Border Patrol agents no longer interpreters
Federal decree will force local law enforcement to seek private services.
SEATTLE — U.S. Border Patrol agents will no longer serve as interpreters when local law enforcement agencies request language help, according to a new decree issued by the Department of Homeland Security.
The new guidance said agents should refer such requests to private services often used by government agencies.
Seeking language help is a common practice among local law enforcement agencies in Washington state. If a person is pulled over and can only speak Spanish, the U.S. Border Patrol is often called.
However, immigration advocates complain that Border Patrol agents ask people questions about immigration and in some cases arrest immigrants suspected of being in the country illegally.
“The concept of language access should be without people being questioned about their immigration status,” said Jorge Baron, executive director of the Seattlebased Northwest Immigrant Rights Project, a legal aid organization.
Immigrants have grown apprehensive about calling local law enforcement agencies if they knew the Border Patrol is going to respond, he said.
The new Border Patrol guidance should help, even though it leaves agents some room for decision-making, he said.
The Border Patrol said Thursday it is trying to use its resources efficiently.
“The new guidance related to requests for translation services helps further focus CBP efforts on its primary mission to secure our nation’s borders.” a statement by Customs and Border Protection said. “CBP remains com- mitted to assisting our law enforcement partners in their enforcement efforts.”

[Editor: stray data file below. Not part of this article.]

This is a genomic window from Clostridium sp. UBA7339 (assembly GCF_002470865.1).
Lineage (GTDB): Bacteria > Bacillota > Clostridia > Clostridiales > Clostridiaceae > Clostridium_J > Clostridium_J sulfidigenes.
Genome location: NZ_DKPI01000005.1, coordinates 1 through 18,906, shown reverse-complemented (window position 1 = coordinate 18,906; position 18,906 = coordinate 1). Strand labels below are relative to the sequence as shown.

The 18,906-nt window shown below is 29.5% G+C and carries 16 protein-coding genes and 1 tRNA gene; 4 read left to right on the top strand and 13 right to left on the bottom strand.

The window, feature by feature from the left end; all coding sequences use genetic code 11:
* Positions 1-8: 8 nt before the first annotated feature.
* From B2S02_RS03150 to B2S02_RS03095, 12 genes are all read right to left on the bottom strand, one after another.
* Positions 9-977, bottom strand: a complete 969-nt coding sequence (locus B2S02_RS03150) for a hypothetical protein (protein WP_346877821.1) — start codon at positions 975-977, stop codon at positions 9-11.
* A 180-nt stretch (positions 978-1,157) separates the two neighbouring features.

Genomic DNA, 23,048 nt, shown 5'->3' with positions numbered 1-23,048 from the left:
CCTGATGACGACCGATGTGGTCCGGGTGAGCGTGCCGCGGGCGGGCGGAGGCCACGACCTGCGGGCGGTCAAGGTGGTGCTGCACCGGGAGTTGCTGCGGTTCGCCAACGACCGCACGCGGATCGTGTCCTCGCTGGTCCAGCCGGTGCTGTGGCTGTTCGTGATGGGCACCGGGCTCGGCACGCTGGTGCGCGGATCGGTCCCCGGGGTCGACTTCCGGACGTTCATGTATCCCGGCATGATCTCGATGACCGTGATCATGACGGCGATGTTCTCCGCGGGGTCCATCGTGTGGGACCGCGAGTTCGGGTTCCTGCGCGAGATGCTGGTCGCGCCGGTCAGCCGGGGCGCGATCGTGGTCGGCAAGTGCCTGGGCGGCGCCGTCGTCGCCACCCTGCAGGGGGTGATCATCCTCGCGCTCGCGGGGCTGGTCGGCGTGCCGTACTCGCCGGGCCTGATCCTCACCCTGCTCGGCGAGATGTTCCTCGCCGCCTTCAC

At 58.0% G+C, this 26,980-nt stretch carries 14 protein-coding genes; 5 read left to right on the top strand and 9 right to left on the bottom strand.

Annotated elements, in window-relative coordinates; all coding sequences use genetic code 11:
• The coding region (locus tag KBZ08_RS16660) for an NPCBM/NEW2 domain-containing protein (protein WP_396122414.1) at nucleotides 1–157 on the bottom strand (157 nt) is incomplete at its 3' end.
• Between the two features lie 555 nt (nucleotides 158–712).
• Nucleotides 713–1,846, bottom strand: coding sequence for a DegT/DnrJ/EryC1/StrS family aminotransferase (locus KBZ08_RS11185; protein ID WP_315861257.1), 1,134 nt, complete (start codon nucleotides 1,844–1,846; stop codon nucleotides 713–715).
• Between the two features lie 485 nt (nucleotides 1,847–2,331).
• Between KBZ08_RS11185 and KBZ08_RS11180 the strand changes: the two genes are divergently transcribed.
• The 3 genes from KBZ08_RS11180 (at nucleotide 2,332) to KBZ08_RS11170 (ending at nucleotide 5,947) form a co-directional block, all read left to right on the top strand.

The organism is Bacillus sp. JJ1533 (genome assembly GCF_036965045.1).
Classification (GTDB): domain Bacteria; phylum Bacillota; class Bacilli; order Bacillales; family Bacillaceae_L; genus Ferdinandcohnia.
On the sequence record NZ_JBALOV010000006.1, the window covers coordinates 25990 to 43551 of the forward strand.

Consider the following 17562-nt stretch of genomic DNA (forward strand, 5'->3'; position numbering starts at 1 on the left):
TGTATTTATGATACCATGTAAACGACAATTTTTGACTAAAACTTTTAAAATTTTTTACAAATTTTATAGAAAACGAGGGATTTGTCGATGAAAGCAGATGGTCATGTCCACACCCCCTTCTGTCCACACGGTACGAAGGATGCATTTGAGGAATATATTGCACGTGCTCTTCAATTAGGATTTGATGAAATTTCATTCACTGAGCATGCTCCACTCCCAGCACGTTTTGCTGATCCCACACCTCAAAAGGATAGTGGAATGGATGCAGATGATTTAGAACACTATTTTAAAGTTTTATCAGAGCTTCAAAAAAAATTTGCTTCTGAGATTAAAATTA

The Northwest Immigrant Rights Project sent a letter in May to the Department of Justice and Homeland Security saying the interpreting practice violated the Civil Rights Act.
The letter included dashboard camera video in which a Border Patrol agent is heard using a derogatory term for illegal immigrants.
After the Sept. 11 attacks, President George W. Bush ordered U.S. Customs and Border Protection, which oversees the Border Patrol, to beef up its presence on the U.S.Canada border, which is almost twice as long as the U.S.-Mexico border.
In 2007, the northern border had about 1,100 agents. Now it has more than 2,200.
Along with providing language services, Border Patrol agents often assist local law agencies that are short on personnel and equipment.